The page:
This paper presents our experiences of and reflections on five years work in using virtual worlds to support exploratory learning across a range of disciplines and educational contexts. Both educational and systems aspects are considered. Experiential learning enriches education by allowing exploration of a subject. However, often barriers of time, place, cost or scale make it difficult to conduct real world experiential learning. This paper presents experiences in utilizing virtual worlds to support experiential learning in the arts, humanities and sciences. The work presented here draws upon several years of experience in designing, developing and deploying Virtual World applications, which address the concrete needs of specific subject areas in a range of educational contexts.
The work was motivated by the observation that 3D educational environments could leverage digital literacy developed playing console games and to provide an engaging learning experience where users navigate a virtual environment much as they would the real world. Furthermore developments in computer hardware and networking mean that 3D applications run on standard computers found in offices and educational institutions.
The Initial application developed was a simulation of an archeological excavation. Prototypes were developed in a First Person Shooter game, a Virtual Reality environment and a Virtual World. We found that Virtual World technology offered users presence through the proxy of avatars and powerfull support for shaping and programming the environment.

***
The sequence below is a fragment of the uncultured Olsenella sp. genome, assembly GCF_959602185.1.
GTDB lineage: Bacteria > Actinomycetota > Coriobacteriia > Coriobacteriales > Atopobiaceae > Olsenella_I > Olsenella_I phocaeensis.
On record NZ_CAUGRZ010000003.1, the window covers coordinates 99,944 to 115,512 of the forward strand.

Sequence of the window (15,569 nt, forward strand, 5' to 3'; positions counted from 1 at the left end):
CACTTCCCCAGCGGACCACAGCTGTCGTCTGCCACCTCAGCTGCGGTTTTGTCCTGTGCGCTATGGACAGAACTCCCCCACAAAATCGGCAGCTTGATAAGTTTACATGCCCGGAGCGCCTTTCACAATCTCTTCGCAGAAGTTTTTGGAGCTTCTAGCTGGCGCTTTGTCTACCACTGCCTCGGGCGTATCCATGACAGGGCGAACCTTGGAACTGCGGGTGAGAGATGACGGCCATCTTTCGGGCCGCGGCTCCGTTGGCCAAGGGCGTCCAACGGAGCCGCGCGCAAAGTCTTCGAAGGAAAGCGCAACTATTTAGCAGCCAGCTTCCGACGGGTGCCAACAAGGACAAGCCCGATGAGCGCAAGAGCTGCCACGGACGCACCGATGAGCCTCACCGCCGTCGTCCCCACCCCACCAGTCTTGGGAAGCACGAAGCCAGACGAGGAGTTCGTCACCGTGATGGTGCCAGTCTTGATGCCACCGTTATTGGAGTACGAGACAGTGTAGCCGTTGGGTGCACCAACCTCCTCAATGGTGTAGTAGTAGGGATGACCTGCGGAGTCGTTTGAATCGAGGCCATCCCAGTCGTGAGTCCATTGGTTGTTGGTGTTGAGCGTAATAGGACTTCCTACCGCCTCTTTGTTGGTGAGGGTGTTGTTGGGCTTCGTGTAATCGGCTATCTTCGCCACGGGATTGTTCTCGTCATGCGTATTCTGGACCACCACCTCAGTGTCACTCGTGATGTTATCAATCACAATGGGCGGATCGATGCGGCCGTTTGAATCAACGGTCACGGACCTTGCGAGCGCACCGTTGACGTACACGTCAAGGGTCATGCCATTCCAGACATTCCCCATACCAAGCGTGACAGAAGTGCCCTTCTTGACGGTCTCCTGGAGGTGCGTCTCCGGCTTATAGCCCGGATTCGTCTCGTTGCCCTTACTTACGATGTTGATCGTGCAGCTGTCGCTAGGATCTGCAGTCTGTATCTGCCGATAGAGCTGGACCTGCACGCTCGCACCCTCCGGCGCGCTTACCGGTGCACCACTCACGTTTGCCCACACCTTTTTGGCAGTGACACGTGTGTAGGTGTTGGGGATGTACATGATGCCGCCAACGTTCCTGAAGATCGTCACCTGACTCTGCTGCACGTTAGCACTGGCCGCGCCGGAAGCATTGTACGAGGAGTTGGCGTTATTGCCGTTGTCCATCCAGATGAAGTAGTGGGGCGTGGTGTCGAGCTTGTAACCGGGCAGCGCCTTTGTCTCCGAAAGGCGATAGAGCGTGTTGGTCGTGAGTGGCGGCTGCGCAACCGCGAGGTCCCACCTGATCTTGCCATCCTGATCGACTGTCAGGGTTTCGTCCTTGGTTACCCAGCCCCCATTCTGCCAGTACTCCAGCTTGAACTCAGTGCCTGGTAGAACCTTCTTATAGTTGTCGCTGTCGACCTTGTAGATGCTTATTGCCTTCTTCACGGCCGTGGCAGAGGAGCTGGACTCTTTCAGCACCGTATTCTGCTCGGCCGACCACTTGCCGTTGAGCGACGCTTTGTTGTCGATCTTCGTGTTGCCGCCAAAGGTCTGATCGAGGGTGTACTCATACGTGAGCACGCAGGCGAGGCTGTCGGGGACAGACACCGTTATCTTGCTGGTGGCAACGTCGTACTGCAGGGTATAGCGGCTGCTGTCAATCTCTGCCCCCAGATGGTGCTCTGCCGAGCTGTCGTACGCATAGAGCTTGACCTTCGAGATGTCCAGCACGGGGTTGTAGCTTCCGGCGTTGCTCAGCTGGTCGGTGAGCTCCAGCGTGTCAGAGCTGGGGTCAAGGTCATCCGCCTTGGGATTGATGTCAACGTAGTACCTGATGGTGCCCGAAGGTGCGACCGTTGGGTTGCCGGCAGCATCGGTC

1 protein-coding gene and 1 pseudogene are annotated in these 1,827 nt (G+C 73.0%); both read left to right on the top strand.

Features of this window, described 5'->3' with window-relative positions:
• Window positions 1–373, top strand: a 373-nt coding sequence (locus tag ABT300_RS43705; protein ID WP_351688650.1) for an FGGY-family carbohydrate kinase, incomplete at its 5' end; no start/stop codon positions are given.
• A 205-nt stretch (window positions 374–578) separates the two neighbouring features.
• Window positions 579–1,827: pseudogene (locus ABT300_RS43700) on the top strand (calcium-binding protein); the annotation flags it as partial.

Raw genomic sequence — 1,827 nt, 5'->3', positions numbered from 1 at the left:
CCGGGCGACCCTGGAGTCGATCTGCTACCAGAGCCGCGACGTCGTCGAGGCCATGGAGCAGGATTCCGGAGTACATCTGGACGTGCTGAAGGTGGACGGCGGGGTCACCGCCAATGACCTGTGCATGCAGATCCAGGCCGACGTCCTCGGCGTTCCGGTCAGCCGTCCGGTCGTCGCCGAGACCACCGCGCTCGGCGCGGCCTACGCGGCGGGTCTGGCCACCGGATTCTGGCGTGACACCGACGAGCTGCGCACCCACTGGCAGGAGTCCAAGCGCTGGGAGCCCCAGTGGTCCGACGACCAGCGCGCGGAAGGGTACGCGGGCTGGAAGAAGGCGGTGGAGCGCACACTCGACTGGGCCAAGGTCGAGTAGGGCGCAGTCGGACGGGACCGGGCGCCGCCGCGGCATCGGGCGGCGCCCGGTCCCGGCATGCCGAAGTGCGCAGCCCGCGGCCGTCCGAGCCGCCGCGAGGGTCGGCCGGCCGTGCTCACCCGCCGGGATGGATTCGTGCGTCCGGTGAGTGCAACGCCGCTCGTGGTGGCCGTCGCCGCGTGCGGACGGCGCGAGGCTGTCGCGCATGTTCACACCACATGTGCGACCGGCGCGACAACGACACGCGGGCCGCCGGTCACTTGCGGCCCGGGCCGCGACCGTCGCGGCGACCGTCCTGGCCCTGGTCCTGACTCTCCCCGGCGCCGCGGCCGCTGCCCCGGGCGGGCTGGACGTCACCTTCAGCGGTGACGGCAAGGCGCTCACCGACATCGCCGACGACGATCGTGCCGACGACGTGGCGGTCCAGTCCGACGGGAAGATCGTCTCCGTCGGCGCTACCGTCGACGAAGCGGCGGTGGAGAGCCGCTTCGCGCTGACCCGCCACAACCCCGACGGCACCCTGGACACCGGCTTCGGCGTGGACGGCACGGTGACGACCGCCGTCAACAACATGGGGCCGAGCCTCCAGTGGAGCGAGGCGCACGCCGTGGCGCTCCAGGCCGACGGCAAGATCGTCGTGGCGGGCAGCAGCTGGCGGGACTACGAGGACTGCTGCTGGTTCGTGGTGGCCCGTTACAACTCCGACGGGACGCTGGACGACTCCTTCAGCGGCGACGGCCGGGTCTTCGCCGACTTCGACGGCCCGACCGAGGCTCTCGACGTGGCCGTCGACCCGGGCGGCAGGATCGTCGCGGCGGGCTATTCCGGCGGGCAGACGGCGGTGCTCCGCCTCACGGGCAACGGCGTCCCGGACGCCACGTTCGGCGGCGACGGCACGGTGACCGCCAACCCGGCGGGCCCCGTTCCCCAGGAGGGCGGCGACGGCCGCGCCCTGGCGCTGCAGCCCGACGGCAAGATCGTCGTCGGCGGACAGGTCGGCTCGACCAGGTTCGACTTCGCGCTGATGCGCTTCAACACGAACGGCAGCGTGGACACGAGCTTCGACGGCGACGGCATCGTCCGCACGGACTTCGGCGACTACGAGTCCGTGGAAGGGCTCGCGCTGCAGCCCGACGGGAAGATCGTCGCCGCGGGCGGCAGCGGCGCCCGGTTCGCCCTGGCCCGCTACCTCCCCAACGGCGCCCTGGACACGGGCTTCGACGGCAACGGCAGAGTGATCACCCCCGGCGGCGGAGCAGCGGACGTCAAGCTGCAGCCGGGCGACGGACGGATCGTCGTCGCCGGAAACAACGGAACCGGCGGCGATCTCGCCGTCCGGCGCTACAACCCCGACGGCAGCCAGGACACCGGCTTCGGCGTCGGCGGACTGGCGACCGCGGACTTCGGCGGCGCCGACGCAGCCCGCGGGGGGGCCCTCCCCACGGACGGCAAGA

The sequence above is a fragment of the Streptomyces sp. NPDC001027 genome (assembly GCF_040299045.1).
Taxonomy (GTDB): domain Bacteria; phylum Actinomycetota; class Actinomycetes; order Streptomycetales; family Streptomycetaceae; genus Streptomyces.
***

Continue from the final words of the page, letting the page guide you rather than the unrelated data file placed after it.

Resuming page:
Initially a simulation of an archeological dig, a virtual teaching space for a management course, a virtual laboratory for wireless networking and a lab for exploring Human Computer Interaction were developed on a Second Life island. The experience was positive and students engaged in valuable learning activities that would not otherwise have been possible. However, we came up against constraints, that were not inherent in Virtual Worlds per se, but rather flowed from Second Life's service model. This lead us to migrate our development platform from Second Life to OpenSim.
The ability for institutions to manage their own virtual world servers offers benefits in the areas of content creation, application development, cost and scalability. However in providing a virtual world service a number of challenges arise, which must be met if the potential of educational virtual worlds is to be realised. These challenges lie in the realms of application design, support for resource creation, and system support.
The power of Open Virtual Worlds is illustrated here by presenting three exemplar applications developed on OpenSim. These are a virtual laboratory for experimenting with Internet routing protocols, a reconstruction of Scotland largest and most important religious building, St Andrews Cathedral and a tool for learning about intervention in humanitarian disasters.
A number of subjects and educational contexts are considered: contexts include PhD and masters research projects, laboratory sessions as part of accredited degree programs, open days for aspiring entrants, an exhibition held in a science center attended by the “interested public”, parties of primary school students with their teachers as well as scouts and cubs on a days expedition. Subjects areas include, computer science, archeology, art history, history and management.
Taken together this work demonstrates the power of virtual worlds as a platform for developing 3D applications that support heterogeneous exploratory learning. There are still challenges to be met for the potential to be realised but the potential is considerable.